These feuds stem from a campaign by the utilities and their politically conservative allies to reduce the money homeowners with solar panels can make by selling to the grid any excess power that their photovoltaic installations generate. For instance, legislation introduced in January in Indiana would limit buyback rates, which are the prices utilities are required by state law to pay solar-powered homeowners for this excess electricity.

The Indiana bill (H.B. 1320) is supported by the state’s 14 investor-owned electric utilities and is similar to legislation pending in two dozen other states. The bills are based on model legislation crafted by the American Legislative Exchange Council, an organization of conservative state lawmakers that energy magnates David and Charles Koch are backing. Environmental and consumer groups—and many homeowners with solar panels—are hotly contesting the measures.

If power utilities succeed in whittling down buyback rates, more solar-panel homeowners may turn to residential battery storage for their excess power and help drive the grid toward what experts call “distributed energy.” This is distinct from the current electricity infrastructure with its hub-and-spoke design of central power plants and remote customers.

Renewable energy proponents say having networked battery storage at multiple points on the grid could make transmission and distribution more efficient and resilient. Electricity networks with hub-and-spoke infrastructure mean one breakdown along a distribution spoke creates outages for nearly all downstream users.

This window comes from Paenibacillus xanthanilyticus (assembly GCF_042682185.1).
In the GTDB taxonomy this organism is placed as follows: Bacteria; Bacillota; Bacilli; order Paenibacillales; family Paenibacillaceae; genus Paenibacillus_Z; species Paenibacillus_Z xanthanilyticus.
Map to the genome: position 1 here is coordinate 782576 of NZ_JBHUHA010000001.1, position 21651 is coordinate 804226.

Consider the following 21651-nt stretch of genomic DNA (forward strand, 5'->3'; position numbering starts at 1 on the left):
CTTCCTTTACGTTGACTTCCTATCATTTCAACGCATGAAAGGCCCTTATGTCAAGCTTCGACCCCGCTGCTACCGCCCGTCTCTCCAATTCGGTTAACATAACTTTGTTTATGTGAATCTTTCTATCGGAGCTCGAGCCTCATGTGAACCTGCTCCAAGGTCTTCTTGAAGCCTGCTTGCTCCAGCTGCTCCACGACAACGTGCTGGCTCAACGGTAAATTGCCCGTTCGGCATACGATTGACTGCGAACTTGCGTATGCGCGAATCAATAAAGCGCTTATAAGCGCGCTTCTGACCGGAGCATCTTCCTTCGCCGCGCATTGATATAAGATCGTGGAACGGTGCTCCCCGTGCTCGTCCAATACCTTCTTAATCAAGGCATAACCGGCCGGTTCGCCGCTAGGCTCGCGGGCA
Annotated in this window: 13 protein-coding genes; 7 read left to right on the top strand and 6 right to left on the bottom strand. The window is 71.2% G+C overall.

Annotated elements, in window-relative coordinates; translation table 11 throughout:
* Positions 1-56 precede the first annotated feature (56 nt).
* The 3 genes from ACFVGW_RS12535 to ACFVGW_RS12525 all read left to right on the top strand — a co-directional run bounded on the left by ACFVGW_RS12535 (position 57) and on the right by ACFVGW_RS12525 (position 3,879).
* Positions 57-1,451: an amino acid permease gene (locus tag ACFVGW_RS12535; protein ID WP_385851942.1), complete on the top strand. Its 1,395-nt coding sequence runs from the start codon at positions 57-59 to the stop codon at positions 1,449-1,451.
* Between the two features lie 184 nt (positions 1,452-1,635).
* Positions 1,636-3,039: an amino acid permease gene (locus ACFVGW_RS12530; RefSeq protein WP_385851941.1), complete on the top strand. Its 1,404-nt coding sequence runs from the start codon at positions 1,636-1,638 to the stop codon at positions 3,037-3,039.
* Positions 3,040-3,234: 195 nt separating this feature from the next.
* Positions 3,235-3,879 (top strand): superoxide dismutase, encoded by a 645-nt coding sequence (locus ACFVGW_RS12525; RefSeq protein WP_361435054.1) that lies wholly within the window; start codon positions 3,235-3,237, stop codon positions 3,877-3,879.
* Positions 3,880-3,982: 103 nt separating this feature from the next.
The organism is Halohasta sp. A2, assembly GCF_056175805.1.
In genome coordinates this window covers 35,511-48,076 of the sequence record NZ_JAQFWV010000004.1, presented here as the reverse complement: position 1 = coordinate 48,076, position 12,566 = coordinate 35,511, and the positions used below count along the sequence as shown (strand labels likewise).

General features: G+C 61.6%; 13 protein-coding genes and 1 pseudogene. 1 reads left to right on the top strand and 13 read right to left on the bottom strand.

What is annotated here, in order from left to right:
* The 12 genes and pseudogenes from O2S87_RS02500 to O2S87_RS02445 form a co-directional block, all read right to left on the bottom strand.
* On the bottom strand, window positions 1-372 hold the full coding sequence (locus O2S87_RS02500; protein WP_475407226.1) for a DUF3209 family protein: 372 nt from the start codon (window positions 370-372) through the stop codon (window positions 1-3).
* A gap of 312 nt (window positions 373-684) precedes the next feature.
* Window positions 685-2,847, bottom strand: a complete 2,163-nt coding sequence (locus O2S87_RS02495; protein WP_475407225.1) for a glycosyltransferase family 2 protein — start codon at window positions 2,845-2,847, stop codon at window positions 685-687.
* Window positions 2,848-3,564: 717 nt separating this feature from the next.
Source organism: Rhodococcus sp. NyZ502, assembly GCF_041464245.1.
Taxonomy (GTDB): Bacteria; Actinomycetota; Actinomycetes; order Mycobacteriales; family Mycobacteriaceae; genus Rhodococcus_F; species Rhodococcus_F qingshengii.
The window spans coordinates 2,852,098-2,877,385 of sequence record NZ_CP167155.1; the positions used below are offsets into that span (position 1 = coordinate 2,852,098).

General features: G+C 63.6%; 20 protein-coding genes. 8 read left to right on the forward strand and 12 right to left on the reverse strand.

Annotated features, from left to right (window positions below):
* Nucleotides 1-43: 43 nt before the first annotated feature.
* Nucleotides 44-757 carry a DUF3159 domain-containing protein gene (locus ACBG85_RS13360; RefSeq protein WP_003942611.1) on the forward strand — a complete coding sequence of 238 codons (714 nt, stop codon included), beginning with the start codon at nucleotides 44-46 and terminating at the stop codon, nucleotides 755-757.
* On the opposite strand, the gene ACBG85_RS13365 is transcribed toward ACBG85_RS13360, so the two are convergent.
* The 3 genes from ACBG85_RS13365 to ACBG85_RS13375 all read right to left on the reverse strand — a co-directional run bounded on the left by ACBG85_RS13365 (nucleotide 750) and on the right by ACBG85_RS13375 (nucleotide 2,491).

Industry analysts are taking notice of this trend. The economics consulting firm Navigant Research says the energy storage sector is gaining momentum and predicts it will have worldwide revenues of $16.5 billion a year by 2024.

In 2013, Edison Electric Institute, the trade group for investor-owned electric companies, issued a report warning of these upcoming changes. “One can imagine a day when battery storage technology or micro turbines could allow customers to be electric grid independent,” the report says, likening the speed of the coming transition to the changeover from landlines to cell phones 10 years ago. The report warns power companies that their profits could take a major hit if current policies and market trends continue. If electric utility companies delay in fighting solar buyback rates and distributed energy, the report says, “it may be too late to repair the utility business model.”